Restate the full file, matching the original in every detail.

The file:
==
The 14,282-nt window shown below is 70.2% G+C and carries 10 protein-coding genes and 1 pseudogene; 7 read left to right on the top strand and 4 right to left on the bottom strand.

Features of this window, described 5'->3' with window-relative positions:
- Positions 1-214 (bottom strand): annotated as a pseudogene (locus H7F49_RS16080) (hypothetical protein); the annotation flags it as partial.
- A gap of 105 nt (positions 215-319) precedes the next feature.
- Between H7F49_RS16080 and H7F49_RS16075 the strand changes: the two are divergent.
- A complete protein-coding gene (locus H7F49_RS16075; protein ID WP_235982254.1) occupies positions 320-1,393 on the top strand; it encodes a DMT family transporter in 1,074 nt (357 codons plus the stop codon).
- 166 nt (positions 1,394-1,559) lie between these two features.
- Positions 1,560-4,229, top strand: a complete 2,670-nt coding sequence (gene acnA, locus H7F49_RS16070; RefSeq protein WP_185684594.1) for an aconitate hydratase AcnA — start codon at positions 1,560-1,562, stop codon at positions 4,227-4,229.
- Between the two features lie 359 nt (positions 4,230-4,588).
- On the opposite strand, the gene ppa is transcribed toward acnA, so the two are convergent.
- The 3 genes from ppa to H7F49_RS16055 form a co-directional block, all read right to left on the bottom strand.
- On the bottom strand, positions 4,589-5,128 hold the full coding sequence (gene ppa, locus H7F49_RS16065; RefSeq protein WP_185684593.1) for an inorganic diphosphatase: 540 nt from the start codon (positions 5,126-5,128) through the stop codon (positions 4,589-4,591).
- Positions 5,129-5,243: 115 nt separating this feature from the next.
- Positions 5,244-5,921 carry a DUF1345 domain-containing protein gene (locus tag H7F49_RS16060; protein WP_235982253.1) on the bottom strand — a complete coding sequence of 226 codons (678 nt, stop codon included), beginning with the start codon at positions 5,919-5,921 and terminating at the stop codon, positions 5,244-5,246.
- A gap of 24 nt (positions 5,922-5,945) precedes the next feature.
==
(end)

The 14,282-nt window shown below is 70.2% G+C and carries 10 protein-coding genes and 1 pseudogene; 7 read left to right on the top strand and 4 right to left on the bottom strand.

Features of this window, described 5'->3' with window-relative positions:
- Positions 1-214 (bottom strand): annotated as a pseudogene (locus H7F49_RS16080) (hypothetical protein); the annotation flags it as partial.
- A gap of 105 nt (positions 215-319) precedes the next feature.
- Between H7F49_RS16080 and H7F49_RS16075 the strand changes: the two are divergent.
- A complete protein-coding gene (locus H7F49_RS16075; protein ID WP_235982254.1) occupies positions 320-1,393 on the top strand; it encodes a DMT family transporter in 1,074 nt (357 codons plus the stop codon).
- 166 nt (positions 1,394-1,559) lie between these two features.
- Positions 1,560-4,229, top strand: a complete 2,670-nt coding sequence (gene acnA, locus H7F49_RS16070; RefSeq protein WP_185684594.1) for an aconitate hydratase AcnA — start codon at positions 1,560-1,562, stop codon at positions 4,227-4,229.
- Between the two features lie 359 nt (positions 4,230-4,588).
- On the opposite strand, the gene ppa is transcribed toward acnA, so the two are convergent.
- The 3 genes from ppa to H7F49_RS16055 form a co-directional block, all read right to left on the bottom strand.
- On the bottom strand, positions 4,589-5,128 hold the full coding sequence (gene ppa, locus H7F49_RS16065; RefSeq protein WP_185684593.1) for an inorganic diphosphatase: 540 nt from the start codon (positions 5,126-5,128) through the stop codon (positions 4,589-4,591).
- Positions 5,129-5,243: 115 nt separating this feature from the next.
- Positions 5,244-5,921 carry a DUF1345 domain-containing protein gene (locus tag H7F49_RS16060; protein WP_235982253.1) on the bottom strand — a complete coding sequence of 226 codons (678 nt, stop codon included), beginning with the start codon at positions 5,919-5,921 and terminating at the stop codon, positions 5,244-5,246.
- A gap of 24 nt (positions 5,922-5,945) precedes the next feature.